Soil Chemical Properties Changes under Alley Cropping in Terrace Ecosystem of Bangladesh

A. S. M. J. Alam, S. R. Saha, M. G. Miah, M. M. Rahman, M. R. Islam, A. K. Das

Asian Journal of Soil Science and Plant Nutrition, Page 32-42
DOI: 10.9734/ajsspn/2021/v7i430120

Soil health needs to be improved for the sustenance of a productive agriculture and sound environment where alley cropping system might play a vital role. The study was composed of two factors viz. three alley widths of Gliricidia sepium (3.0, 4.5 and 6.0 m), and five nitrogen levels (0, 25, 50, 75 and 100% of the recommended dose) along with pruned materials in a split-plot design with three replications. The soil chemical properties were examined in alleys of Gliricidia sepium tree over two consecutive seasons. Results displayed that pruned materials (PM) of G. sepium increased the soil pH, organic carbon (OC), total nitrogen (N), available phosphorus (P) and sulfur (S), exchangeable calcium (Ca), magnesium (Mg), potassium (K), and cation exchange capacity (CEC) of soil in different alley widths compared to the control. However, alley width 3.0 m and 100% N along with PM displayed the maximum OC (0.94%), total N (0.21%), available P (16.26 ppm), exchangeable Ca (2.54 meq/100 g) and Mg (0.90 meq/100 g), while maximum exchangeable K and CEC were noted in alley width 4.5 m and 100% N along with PM. The above results explicated that the improvement of the soil chemical properties by using pruned materials of G. sepium in alleys can be a promising option for uplifting the soil health condition as well as sustainable agricultural practices.

Open Access Original Research Article

Phytochemicals, Heavy Metal and Proximate Analysis of Parkia biglobosa and Three Varieties of Bouillon Cubes (Purchased From Iyana Iba Market, Ojo Local Government Area in Lagos, Nigeria

A. A. Adu, O. J. Aderinola, O. Avoseh, R. S. Bamiwola, A. E. Adegorite, T. H. Olaoye, O. A. Adeboyejo

Asian Journal of Soil Science and Plant Nutrition, Page 43-56
DOI: 10.9734/ajsspn/2021/v7i430121

Despite the huge nutritional values and availability of local seasonings such as Parkia biglobosa, knorr chicken as food seasonings, some developing countries like Nigeria require more information on the needs for increasing their utilization. Analysis was done using standard analytical methods, to compare the nutritional and heavy metal composition of P. biglobosa seed and bouillon cubes (Knorr chicken, magi star and Tasty cubes). The specific focus was to find out the proximate analysis (carbohydrate, fat, protein and vitamin), heavy metals, Minerals and phytochemicals composition of P. biglobosa and bouillon cubes. Atomic absorption spectrometry was used in the determination of the levels of (Ca, Mg, K, Na, Mn, Fe, Cu and Zn). Phytochemicals, including phytic acid, tannins, carotenoids, phenols, saponins and hydrocyanic acid were also determined using method of Ola and Oboh [19]. The result shows that the seeds of P. biglobosa had significantly higher (p<0.05) Moisture (17.530±3.686) crude protein (25.722±3.524%), crude fat (27.536±2.273%) and Crude fiber (6.540±1.795%) contents compared to the bouillon cubes (Knorr chicken, Maggi Star, tasty cubes). The bouillon cubes had significantly higher (p>0.05) contents of ash (22.188±0.950, 24.092±0.911, 22.880±0.736) which is found to be low in P. biglobosa seed. Carbohydrate level in bouillon cubes were also found to have higher means values of (28.87±1.581, 46.785±2.243, 38.035±12.574). The minerals content of the analyzed samples shows that the P. biglobosa seeds have higher means value in Ca (126.285±16.393), Na (150.820±25.075), and K (1454.432±199.575) and bouillon  cubes were also found to be high in  (Ca, Na , K , Fe), respectively. While the values of (Mn, Zn, Cr  Cb, Pb  pH) were found to have low mean value which were higher than WHO permissible limits. For the ANFs,  P. biglobosa seeds recorded higher levels of  Phytic acid (31.171±8.369 mg/100g), saponins (15.767±4.663 mg/100g) and tannins (55.772±6.655 mg/100g), Total carotenoids (41.561±2.632), Total phenols (65.689±14.439), Hydrocyanic acid (7.618±1.922mg/100g) and Ascorbic acid (101.025±11.670 mg/100g) while it was not detected (ND) in bouillon cubes on analysis. T he heavy metal contents in P. biglobosa was found to be high in copper with mean value of (2.478±2.077) while it was found to be insignificant in (Cr, Cb, and pb)  and are not within the recommended value by WHO. The overall results are suggestive of higher nutritional quality of the Parkia biglobosa seeds than the bouillon cubes. It was therefore recommended that information concerning the use of local seasonings should be made available through public awareness campaign.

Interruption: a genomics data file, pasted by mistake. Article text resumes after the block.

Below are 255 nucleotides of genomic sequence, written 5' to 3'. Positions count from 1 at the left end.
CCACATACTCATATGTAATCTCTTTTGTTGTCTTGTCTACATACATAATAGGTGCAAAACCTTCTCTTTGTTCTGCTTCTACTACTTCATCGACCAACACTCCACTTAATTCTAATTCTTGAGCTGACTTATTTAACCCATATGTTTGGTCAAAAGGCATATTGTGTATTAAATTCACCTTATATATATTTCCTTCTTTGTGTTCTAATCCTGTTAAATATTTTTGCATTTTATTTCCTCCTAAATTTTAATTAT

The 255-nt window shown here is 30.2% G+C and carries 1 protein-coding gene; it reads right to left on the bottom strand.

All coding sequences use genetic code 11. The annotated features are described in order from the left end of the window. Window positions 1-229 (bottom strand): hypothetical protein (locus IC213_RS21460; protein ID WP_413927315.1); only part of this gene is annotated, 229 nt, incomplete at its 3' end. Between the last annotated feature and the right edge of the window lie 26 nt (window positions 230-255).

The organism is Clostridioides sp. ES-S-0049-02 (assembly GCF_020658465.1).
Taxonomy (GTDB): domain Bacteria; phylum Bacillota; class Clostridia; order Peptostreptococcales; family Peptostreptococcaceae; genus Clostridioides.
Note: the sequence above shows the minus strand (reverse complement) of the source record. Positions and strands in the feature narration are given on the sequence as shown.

Open Access Original Research Article

Arbuscular Mycorrhizal Fungi Association with Some Selected Medicinal Plants

R. Abdullahi, J. S. Kwari, A. M. Zubairu

Asian Journal of Soil Science and Plant Nutrition, Page 57-62
DOI: 10.9734/ajsspn/2021/v8i130122

Arbuscular mycorrhizal fungi (AMF) are group of fungi of the order Glomales that form symbiotic association with plant roots and enhance the uptake of nutrients, and improve plant growth and yield. This study was conducted to investigate the occurrence of arbuscular mycorrhizal fungi in the rhizospheres of some commonly grown medicinal plants in Maiduguri viz; Aloe vera, Mentha, Cymbopogon citrates and Ocimum gratissimum. The results revealed all the plants have formed mycorrhiza symbiosis. Arbuscular mycorrhizal fungi spores from five genera (Glomus, Acaulospora, Dentiscutata, Scutellispora and Gigaspora were isolated and identified. Cymbopogon citrates significantly recorded the highest total AMF spore counts (90±4.17) while Aloe vera recorded the least (54±2.28). Amongst the five mycorrhiza genus Glomus species were comparatively higher under all plant species, while, Dentiscutata and Gigaspora had the lowest spore counts. Highest percent root colonization   (72±4.23%) was recorded under Cymbopogon citrates and Aloe vera recorded the least (55.5 ±2.41%). The study confirmed mycorrhiza association with all the plants, however, AMF spore counts diversity varies with plant species. Arbuscular mycorrhizal fungi could be inoculated to soils with scanty or ineffective spores for enhanced plant nutrition and growth of medicinal plants.